A Wednesday of a Developer
Attention! Whoever thinks that developers only develop – is wrong! For example I am also a Vice Team Lead, Tech Lead and a member of a Guild, and days could become very eventful. Let me tell you a story of one day in a life of a web developer at Exove
Generally my alarm rings at this time. I check a weather forecast for today, get myself and kids ready and I’m out the door to get to work for 8:45.
08:45. Arriving to work.
I am entering the office with a bowl of porridge (that I got from the cafe downstairs) in one hand, ready for the day. Stopping by the kitchen, I am grabbing a spoon and a cup of latte that smells so refreshing at this time of a day!
My desk is at the other side of the building, and I am exchanging ‘Good morning’s’ and ‘Huomenta’s’ with my colleagues on my way to it. The office is half empty still, but I can already see a lot of people in the meeting rooms.
08:50. Work starts.
The day starts with checking up on emails and Slack messages and clarifying my schedule for today. Well well, seems that one of my busiest days is ahead of me. I jump up on coding and spend 1,5 hours developing a client’s website – a task for now is to create a mobile view and animations for the main navigation.
What I love about my job is that there are always new ways to do things and new advances in technologies. No two projects are the same, and I am enjoying finding ways to simplify and make the front-end development process more effective.
Suddenly, I am noticing somebody mentioned my name on Slack, and the next 20 minutes are spent on clarifying resources for a new project that starts in two months. As a Vice Team Lead I need to know what the workload of each of my team members is and what technologies they are capable of working with.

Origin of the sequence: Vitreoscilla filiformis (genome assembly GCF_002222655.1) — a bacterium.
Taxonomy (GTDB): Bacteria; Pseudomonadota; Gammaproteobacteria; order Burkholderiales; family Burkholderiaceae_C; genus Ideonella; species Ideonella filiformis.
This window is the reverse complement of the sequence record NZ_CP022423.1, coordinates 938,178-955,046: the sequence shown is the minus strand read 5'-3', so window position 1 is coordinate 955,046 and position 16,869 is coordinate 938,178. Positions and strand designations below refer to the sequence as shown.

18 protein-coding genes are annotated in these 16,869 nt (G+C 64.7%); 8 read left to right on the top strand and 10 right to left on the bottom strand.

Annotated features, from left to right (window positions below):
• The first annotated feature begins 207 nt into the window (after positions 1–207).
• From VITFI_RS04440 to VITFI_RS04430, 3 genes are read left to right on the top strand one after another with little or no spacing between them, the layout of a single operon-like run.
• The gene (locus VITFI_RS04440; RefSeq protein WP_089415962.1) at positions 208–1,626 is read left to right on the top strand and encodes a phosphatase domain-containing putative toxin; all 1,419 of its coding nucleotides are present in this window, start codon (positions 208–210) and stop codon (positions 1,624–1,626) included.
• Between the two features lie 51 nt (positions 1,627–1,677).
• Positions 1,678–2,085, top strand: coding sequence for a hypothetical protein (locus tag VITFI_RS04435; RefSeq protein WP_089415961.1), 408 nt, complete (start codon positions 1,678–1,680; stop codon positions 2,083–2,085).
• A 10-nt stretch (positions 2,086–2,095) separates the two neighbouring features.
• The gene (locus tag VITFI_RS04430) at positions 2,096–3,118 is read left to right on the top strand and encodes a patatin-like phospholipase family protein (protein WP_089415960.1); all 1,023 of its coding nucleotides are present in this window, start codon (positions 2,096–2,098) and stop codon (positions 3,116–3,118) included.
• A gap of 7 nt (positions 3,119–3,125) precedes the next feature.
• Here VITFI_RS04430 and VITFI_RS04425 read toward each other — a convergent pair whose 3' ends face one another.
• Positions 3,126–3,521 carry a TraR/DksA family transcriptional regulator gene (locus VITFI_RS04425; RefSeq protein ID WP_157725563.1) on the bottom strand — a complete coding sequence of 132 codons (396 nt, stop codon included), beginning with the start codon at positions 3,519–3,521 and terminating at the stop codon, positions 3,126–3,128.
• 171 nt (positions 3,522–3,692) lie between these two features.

10:30. Guild assignment.
It’s time now for a short meeting with a fellow developer. I am going to interview him about his opinion and ideas on how to make our project handovers better. This is a part of joined efforts in the Guild Communications to improve ways of interaction inside the company, based on the people’s feedback we have gotten during one of the trainings.
I am going to make a summary of my findings and then we will brainstorm and propose an updated guide. I feel very good knowing that I am having an impact on the company and colleagues’ well being. It gives me encouragement and a proper mood to succeed in the development work.
From this time on I usually do coding until the end of the day, as yesterday, but today is different. After an hour, I join all the company in the lobby, where we are getting updates on what happened in last two weeks. It’s staff o’clock.
We won a big sales case, the marketing team has opened a slogan hunt, we cheer our new fellow developers, and the currently established Guild AI presented its experiment results with two chat bots talking to each other. We all had a good laugh.
Coming back from lunch. Oh, I totally forgot that it’s the day of watering plants at our team’s space! Poor poor greens, I am so sorry.
Occasionally, I take some time to read blogs or articles. I love learning new things and it is important for a web developer to keep up with what’s happening in the industry.
14:00. Back to coding.
The rest of the day passes by quietly. I am doing some basic styling of the page elements and integrating a slider plugin to a content lift-up view.
I’m also chatting with my friends during a coffee break and laughing with my team mates while we are selecting an activity for our team day this Autumn. It is going to be a few hours of hiking with a small camping afterwards. Looking forward to it!
16:10. Time to go home.
I am leaving a little bit early today, since I need to pick up my kids from the kindergarten. Outside of work I enjoy going to the cinema, reading, and, of course, spend time with my family. I do occasionally work from home, but I am trying not to overwhelm myself much.
The day in review
This was a very productive and fun day at work. On a typical working day, I would say I spend 75% of my time on project work and 25% on meetings and on general communication.
So no, being a web developer doesn’t mean you write code all day, or even most of the day, though days full of coding do happen. That is why there really is no way to define an “average” work day for a web developer.
However, there is one important task, that takes up a portion of every work day no matter what is going on, because it is critical to my ability to function as a developer: obtaining and consuming coffee 🙂